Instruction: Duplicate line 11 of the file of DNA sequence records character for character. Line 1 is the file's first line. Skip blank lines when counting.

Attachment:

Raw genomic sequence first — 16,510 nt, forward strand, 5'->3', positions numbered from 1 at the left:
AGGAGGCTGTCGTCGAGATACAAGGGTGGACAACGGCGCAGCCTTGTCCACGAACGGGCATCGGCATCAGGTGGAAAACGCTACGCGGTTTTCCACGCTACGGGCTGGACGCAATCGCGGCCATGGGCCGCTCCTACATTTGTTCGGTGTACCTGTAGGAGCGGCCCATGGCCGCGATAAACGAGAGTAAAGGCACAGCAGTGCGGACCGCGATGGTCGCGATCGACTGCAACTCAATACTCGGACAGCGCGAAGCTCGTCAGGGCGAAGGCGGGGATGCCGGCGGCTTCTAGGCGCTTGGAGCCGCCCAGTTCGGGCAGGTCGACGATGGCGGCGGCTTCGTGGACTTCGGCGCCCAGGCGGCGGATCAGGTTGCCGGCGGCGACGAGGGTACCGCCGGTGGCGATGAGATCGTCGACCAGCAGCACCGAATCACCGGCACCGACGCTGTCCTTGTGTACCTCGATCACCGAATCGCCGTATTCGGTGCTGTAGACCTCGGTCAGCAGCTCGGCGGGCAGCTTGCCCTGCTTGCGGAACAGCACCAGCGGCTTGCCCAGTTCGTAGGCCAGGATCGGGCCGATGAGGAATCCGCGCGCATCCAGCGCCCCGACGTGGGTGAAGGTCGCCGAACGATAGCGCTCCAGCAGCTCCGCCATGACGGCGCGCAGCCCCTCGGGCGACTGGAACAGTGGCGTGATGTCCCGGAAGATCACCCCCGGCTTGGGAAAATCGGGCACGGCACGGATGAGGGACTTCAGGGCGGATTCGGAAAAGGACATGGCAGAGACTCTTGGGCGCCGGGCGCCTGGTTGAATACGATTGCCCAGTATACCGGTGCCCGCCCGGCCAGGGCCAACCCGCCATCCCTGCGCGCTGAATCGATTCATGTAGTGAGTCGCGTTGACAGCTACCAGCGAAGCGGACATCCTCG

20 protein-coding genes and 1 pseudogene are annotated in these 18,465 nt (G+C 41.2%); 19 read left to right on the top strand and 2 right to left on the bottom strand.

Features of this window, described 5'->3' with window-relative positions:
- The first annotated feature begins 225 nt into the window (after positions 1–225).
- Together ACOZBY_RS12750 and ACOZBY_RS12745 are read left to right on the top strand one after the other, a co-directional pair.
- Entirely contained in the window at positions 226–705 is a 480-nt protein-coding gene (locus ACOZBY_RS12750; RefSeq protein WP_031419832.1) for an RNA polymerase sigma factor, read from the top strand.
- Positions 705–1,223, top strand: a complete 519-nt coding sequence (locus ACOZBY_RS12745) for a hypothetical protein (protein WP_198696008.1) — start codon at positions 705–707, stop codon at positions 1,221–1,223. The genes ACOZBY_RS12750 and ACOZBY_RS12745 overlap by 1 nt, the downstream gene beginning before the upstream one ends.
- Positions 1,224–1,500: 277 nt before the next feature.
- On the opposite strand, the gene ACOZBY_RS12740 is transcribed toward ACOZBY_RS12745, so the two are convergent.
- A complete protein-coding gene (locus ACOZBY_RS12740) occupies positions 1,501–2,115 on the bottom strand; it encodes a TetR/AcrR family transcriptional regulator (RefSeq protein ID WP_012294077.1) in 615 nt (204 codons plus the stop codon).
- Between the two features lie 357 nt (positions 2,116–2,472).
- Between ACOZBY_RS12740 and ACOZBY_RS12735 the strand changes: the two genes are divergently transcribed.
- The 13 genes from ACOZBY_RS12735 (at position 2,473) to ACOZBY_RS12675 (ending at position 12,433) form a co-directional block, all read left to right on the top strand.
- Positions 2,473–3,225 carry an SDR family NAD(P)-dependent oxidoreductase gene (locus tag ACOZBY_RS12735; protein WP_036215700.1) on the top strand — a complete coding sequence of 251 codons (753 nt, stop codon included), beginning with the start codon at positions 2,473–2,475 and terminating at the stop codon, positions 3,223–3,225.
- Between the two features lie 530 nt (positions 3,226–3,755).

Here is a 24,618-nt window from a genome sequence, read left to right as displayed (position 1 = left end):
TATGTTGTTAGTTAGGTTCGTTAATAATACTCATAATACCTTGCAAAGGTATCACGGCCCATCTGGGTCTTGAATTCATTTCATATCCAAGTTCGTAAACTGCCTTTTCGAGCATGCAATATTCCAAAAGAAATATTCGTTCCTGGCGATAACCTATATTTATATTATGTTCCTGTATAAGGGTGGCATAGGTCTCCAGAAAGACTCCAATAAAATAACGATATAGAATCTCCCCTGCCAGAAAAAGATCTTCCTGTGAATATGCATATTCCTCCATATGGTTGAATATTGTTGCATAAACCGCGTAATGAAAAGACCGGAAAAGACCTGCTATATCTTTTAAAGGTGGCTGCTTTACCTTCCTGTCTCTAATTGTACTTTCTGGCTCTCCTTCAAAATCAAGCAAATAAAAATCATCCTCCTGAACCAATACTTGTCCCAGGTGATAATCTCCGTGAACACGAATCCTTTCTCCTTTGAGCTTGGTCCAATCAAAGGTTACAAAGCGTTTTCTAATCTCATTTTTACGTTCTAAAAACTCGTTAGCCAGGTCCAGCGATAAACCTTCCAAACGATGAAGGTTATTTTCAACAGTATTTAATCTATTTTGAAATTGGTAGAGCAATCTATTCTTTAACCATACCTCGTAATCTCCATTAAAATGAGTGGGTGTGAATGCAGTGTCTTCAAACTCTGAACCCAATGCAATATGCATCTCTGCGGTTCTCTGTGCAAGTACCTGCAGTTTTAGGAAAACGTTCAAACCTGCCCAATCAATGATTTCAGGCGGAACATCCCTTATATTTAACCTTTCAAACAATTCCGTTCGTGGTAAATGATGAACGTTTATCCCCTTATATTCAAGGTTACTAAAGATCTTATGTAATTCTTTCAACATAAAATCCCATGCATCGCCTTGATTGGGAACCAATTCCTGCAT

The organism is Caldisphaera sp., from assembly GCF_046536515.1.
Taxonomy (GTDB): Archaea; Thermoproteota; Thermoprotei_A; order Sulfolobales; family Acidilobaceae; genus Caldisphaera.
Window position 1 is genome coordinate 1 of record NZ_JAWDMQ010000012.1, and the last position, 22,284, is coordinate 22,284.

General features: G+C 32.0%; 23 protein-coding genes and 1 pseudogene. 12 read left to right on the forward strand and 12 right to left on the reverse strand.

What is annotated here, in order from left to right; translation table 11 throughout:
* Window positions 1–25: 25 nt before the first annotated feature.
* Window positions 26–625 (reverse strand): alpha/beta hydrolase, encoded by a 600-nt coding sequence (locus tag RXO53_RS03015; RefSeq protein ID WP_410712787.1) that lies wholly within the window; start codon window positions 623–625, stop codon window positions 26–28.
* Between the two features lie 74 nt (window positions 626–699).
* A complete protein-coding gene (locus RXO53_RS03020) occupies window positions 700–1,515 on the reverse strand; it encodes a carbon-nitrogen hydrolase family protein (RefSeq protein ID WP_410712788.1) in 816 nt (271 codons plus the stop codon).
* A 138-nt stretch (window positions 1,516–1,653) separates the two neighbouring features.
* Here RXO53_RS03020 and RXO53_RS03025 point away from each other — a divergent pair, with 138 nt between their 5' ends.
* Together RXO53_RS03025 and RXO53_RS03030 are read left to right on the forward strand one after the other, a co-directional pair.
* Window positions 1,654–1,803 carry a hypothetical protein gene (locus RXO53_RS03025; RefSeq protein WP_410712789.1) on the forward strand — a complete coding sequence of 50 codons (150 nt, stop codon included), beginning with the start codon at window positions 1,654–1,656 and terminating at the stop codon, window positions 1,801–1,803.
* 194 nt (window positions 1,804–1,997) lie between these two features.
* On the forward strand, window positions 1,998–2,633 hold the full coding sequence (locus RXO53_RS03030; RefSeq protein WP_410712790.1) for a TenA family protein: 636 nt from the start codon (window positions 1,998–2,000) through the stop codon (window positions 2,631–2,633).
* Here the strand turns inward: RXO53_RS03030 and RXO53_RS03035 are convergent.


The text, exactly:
- A complete protein-coding gene (locus ACOZBY_RS12740) occupies positions 1,501–2,115 on the bottom strand; it encodes a TetR/AcrR family transcriptional regulator (RefSeq protein ID WP_012294077.1) in 615 nt (204 codons plus the stop codon).